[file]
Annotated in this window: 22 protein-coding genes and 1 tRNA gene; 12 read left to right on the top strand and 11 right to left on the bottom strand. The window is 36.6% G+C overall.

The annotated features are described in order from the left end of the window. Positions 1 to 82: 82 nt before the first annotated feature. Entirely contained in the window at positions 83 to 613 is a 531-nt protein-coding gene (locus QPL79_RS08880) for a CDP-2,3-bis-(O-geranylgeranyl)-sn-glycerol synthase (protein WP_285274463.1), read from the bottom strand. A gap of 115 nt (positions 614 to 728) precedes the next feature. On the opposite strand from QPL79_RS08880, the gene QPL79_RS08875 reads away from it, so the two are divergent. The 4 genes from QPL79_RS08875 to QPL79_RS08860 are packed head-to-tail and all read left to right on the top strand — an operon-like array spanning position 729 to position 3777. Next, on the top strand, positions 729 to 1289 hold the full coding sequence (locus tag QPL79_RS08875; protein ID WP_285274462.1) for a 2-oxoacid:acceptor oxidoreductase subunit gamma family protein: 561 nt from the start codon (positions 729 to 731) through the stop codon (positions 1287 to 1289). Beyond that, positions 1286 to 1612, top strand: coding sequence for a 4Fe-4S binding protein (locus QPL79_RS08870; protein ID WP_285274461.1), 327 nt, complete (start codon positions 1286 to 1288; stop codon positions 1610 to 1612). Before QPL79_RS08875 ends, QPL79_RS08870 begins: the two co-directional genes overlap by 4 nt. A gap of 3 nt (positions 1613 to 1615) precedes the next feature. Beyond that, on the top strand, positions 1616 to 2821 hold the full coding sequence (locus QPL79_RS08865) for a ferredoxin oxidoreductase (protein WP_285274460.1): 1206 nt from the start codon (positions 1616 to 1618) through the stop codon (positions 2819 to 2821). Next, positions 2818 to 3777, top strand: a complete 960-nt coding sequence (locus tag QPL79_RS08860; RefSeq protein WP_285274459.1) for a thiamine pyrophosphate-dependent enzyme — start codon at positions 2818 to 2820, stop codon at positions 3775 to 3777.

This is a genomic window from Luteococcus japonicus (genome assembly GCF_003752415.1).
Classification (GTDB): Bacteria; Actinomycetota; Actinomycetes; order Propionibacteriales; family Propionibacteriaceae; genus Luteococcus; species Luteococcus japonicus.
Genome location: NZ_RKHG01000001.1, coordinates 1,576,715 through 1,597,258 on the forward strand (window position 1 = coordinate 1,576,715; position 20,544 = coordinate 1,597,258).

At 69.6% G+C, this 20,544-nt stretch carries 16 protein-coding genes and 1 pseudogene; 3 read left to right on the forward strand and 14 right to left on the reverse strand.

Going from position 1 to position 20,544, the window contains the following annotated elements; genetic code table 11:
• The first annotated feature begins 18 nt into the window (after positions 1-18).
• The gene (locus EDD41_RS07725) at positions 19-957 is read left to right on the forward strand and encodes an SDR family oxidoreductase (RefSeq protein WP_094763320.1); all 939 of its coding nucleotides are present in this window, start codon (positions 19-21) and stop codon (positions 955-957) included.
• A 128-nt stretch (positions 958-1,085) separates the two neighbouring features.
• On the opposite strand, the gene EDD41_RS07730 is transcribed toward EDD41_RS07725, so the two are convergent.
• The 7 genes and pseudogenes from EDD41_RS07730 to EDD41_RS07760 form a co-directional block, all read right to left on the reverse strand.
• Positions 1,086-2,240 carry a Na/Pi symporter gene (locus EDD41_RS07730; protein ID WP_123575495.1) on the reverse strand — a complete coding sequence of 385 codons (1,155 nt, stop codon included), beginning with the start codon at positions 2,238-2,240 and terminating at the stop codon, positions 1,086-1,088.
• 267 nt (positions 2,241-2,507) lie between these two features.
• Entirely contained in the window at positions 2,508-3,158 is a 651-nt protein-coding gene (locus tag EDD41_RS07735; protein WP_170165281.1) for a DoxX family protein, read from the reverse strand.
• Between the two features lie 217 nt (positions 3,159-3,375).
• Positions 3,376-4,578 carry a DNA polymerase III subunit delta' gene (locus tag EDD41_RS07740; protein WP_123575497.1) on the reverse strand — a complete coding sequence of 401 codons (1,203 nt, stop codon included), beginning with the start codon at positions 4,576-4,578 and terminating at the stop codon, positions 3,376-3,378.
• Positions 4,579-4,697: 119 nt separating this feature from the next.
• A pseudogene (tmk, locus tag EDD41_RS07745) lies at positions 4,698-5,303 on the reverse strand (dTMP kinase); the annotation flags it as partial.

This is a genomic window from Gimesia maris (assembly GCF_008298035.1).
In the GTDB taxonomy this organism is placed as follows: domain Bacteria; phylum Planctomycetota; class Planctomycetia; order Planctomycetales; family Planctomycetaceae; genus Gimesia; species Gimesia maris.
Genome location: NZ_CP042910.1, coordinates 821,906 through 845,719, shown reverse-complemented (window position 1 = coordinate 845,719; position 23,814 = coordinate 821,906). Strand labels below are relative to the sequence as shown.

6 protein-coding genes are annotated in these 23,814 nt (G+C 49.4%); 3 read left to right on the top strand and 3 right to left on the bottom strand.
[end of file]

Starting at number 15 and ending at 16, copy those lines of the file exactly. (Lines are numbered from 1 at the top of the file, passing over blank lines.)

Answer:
• Entirely contained in the window at positions 2,508-3,158 is a 651-nt protein-coding gene (locus tag EDD41_RS07735; protein WP_170165281.1) for a DoxX family protein, read from the reverse strand.
• Between the two features lie 217 nt (positions 3,159-3,375).